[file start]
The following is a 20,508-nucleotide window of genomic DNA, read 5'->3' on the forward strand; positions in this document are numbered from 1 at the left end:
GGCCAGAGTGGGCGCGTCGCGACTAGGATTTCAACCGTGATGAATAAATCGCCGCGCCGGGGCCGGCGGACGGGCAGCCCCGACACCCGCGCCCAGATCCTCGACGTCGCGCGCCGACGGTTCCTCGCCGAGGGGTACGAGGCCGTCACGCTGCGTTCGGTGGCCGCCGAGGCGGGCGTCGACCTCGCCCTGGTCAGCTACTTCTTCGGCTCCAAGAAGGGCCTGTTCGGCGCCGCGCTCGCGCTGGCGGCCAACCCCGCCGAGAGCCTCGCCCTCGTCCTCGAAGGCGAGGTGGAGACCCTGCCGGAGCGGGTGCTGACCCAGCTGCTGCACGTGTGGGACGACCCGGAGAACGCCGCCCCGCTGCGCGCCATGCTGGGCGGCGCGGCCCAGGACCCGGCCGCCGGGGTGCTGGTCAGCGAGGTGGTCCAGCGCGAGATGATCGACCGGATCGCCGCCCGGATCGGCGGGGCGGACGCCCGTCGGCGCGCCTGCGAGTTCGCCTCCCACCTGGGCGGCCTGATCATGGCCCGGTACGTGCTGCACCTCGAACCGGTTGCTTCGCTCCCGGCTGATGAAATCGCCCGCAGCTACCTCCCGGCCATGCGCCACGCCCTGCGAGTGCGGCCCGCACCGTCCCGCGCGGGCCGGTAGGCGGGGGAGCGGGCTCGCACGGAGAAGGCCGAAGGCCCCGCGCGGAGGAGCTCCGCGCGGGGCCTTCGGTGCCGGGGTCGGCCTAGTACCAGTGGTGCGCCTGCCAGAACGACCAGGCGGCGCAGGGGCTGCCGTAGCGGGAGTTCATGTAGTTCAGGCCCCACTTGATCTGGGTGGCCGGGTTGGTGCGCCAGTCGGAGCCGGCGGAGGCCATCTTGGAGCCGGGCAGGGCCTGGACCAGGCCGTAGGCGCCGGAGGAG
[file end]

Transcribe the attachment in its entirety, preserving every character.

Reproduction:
The following is a 20,508-nucleotide window of genomic DNA, read 5'->3' on the forward strand; positions in this document are numbered from 1 at the left end:
GGCCAGAGTGGGCGCGTCGCGACTAGGATTTCAACCGTGATGAATAAATCGCCGCGCCGGGGCCGGCGGACGGGCAGCCCCGACACCCGCGCCCAGATCCTCGACGTCGCGCGCCGACGGTTCCTCGCCGAGGGGTACGAGGCCGTCACGCTGCGTTCGGTGGCCGCCGAGGCGGGCGTCGACCTCGCCCTGGTCAGCTACTTCTTCGGCTCCAAGAAGGGCCTGTTCGGCGCCGCGCTCGCGCTGGCGGCCAACCCCGCCGAGAGCCTCGCCCTCGTCCTCGAAGGCGAGGTGGAGACCCTGCCGGAGCGGGTGCTGACCCAGCTGCTGCACGTGTGGGACGACCCGGAGAACGCCGCCCCGCTGCGCGCCATGCTGGGCGGCGCGGCCCAGGACCCGGCCGCCGGGGTGCTGGTCAGCGAGGTGGTCCAGCGCGAGATGATCGACCGGATCGCCGCCCGGATCGGCGGGGCGGACGCCCGTCGGCGCGCCTGCGAGTTCGCCTCCCACCTGGGCGGCCTGATCATGGCCCGGTACGTGCTGCACCTCGAACCGGTTGCTTCGCTCCCGGCTGATGAAATCGCCCGCAGCTACCTCCCGGCCATGCGCCACGCCCTGCGAGTGCGGCCCGCACCGTCCCGCGCGGGCCGGTAGGCGGGGGAGCGGGCTCGCACGGAGAAGGCCGAAGGCCCCGCGCGGAGGAGCTCCGCGCGGGGCCTTCGGTGCCGGGGTCGGCCTAGTACCAGTGGTGCGCCTGCCAGAACGACCAGGCGGCGCAGGGGCTGCCGTAGCGGGAGTTCATGTAGTTCAGGCCCCACTTGATCTGGGTGGCCGGGTTGGTGCGCCAGTCGGAGCCGGCGGAGGCCATCTTGGAGCCGGGCAGGGCCTGGACCAGGCCGTAGGCGCCGGAGGAG